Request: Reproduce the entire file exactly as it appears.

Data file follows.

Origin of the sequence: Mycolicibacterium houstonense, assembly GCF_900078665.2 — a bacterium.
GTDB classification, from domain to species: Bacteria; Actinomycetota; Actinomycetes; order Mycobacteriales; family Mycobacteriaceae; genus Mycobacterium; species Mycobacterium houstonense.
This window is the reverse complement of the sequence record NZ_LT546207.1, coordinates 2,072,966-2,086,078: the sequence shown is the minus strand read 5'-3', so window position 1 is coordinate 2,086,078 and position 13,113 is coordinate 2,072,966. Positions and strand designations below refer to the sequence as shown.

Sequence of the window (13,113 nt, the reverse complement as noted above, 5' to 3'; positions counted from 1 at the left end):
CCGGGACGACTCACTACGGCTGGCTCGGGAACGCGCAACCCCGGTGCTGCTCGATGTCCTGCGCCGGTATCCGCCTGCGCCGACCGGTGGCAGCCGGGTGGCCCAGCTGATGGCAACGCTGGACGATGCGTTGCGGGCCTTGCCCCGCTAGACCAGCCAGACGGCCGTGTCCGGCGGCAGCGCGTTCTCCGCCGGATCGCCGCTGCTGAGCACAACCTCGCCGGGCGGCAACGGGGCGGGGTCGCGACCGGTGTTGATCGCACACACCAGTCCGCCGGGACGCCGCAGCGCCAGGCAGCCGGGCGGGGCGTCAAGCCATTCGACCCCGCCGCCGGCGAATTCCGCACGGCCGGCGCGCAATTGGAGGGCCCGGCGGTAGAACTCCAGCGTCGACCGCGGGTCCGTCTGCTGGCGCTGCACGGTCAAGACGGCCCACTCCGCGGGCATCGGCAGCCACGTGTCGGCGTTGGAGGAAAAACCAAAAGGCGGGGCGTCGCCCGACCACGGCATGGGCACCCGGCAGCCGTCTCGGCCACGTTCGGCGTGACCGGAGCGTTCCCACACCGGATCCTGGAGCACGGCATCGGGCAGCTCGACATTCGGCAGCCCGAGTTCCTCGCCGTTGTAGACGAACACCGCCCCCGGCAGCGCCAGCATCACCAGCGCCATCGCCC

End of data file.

Origin of the sequence: Mycolicibacterium houstonense, assembly GCF_900078665.2 — a bacterium.
GTDB classification, from domain to species: Bacteria; Actinomycetota; Actinomycetes; order Mycobacteriales; family Mycobacteriaceae; genus Mycobacterium; species Mycobacterium houstonense.
This window is the reverse complement of the sequence record NZ_LT546207.1, coordinates 2,072,966-2,086,078: the sequence shown is the minus strand read 5'-3', so window position 1 is coordinate 2,086,078 and position 13,113 is coordinate 2,072,966. Positions and strand designations below refer to the sequence as shown.

Sequence of the window (13,113 nt, the reverse complement as noted above, 5' to 3'; positions counted from 1 at the left end):
CCGGGACGACTCACTACGGCTGGCTCGGGAACGCGCAACCCCGGTGCTGCTCGATGTCCTGCGCCGGTATCCGCCTGCGCCGACCGGTGGCAGCCGGGTGGCCCAGCTGATGGCAACGCTGGACGATGCGTTGCGGGCCTTGCCCCGCTAGACCAGCCAGACGGCCGTGTCCGGCGGCAGCGCGTTCTCCGCCGGATCGCCGCTGCTGAGCACAACCTCGCCGGGCGGCAACGGGGCGGGGTCGCGACCGGTGTTGATCGCACACACCAGTCCGCCGGGACGCCGCAGCGCCAGGCAGCCGGGCGGGGCGTCAAGCCATTCGACCCCGCCGCCGGCGAATTCCGCACGGCCGGCGCGCAATTGGAGGGCCCGGCGGTAGAACTCCAGCGTCGACCGCGGGTCCGTCTGCTGGCGCTGCACGGTCAAGACGGCCCACTCCGCGGGCATCGGCAGCCACGTGTCGGCGTTGGAGGAAAAACCAAAAGGCGGGGCGTCGCCCGACCACGGCATGGGCACCCGGCAGCCGTCTCGGCCACGTTCGGCGTGACCGGAGCGTTCCCACACCGGATCCTGGAGCACGGCATCGGGCAGCTCGACATTCGGCAGCCCGAGTTCCTCGCCGTTGTAGACGAACACCGCCCCCGGCAGCGCCAGCATCACCAGCGCCATCGCCC